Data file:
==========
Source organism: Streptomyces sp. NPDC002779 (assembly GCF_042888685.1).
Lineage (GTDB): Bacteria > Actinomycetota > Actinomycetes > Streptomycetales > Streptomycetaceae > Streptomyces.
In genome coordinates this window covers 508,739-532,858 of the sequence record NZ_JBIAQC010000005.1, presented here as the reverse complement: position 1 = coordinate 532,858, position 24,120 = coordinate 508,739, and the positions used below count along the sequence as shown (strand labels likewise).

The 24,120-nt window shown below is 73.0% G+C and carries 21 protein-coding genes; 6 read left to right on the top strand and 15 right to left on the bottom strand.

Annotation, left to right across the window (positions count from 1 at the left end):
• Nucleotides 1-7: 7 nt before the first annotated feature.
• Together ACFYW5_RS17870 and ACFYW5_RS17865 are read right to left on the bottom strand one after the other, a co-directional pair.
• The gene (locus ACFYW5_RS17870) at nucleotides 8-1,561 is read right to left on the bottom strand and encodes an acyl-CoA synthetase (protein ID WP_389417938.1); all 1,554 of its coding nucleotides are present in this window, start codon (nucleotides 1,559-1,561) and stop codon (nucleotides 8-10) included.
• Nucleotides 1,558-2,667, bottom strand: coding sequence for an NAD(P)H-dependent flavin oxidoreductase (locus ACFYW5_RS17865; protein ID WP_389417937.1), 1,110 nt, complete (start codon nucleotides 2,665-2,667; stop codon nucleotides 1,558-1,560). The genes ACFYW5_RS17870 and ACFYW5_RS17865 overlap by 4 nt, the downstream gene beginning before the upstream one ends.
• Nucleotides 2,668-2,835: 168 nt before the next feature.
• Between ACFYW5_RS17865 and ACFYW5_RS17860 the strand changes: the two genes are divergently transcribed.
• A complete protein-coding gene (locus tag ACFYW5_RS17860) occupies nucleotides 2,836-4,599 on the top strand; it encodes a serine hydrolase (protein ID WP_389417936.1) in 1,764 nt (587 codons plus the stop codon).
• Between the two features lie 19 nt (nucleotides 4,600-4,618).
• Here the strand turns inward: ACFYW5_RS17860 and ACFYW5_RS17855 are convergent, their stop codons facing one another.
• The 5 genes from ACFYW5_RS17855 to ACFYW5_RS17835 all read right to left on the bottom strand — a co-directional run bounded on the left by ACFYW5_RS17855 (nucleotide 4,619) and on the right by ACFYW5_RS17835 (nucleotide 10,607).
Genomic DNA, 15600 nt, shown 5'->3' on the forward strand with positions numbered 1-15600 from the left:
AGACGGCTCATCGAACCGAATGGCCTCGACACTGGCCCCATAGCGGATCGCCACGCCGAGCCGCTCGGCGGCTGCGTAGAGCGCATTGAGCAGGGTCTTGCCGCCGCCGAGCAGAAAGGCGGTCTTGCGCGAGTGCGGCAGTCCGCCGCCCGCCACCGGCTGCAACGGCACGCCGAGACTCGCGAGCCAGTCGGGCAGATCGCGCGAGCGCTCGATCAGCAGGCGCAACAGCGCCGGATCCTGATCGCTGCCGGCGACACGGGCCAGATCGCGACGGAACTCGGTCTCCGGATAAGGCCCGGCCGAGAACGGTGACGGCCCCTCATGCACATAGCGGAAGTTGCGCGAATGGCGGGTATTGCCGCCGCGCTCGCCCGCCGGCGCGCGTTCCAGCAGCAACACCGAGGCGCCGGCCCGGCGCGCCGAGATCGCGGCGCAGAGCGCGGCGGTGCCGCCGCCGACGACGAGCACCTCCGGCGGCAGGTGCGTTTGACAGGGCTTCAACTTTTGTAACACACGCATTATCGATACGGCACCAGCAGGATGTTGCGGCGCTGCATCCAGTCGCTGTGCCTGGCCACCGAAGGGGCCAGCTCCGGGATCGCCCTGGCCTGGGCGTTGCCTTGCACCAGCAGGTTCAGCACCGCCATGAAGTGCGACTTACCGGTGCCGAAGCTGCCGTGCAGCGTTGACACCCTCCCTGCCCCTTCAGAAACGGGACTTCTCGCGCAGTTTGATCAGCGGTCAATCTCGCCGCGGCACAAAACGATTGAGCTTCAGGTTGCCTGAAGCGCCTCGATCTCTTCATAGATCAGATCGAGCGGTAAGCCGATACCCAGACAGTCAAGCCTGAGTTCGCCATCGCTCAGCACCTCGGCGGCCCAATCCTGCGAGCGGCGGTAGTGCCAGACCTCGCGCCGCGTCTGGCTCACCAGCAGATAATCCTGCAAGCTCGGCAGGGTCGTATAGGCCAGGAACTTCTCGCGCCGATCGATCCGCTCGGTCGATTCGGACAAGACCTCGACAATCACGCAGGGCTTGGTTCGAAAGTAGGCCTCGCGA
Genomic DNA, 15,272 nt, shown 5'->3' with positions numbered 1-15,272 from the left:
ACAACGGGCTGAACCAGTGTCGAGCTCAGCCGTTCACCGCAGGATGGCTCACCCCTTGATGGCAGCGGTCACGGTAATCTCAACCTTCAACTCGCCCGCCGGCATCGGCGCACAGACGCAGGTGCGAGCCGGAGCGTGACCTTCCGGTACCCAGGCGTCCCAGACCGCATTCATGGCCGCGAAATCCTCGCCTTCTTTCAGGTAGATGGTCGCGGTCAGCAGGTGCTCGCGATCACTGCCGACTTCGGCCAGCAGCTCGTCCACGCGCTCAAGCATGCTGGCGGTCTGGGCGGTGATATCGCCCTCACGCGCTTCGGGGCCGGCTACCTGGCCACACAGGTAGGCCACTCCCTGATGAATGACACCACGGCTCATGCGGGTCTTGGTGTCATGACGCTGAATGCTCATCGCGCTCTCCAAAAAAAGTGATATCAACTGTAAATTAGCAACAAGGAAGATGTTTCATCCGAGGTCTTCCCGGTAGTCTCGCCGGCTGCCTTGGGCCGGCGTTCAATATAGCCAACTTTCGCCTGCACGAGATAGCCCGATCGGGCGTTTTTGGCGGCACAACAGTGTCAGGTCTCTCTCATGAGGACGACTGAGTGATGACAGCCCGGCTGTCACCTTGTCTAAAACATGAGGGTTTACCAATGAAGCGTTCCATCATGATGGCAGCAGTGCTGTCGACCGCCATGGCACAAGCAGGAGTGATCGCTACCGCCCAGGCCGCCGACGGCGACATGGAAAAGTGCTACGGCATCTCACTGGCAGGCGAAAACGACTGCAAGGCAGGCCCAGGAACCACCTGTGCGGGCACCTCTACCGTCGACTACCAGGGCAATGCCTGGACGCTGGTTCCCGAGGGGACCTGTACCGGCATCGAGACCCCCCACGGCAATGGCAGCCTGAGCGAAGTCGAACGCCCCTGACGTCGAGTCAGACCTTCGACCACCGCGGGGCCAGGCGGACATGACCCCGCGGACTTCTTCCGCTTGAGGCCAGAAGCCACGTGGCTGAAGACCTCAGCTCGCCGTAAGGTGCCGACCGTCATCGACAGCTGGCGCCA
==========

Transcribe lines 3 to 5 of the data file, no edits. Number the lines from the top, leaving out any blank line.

In genome coordinates this window covers 508,739-532,858 of the sequence record NZ_JBIAQC010000005.1, presented here as the reverse complement: position 1 = coordinate 532,858, position 24,120 = coordinate 508,739, and the positions used below count along the sequence as shown (strand labels likewise).

The 24,120-nt window shown below is 73.0% G+C and carries 21 protein-coding genes; 6 read left to right on the top strand and 15 right to left on the bottom strand.

Annotation, left to right across the window (positions count from 1 at the left end):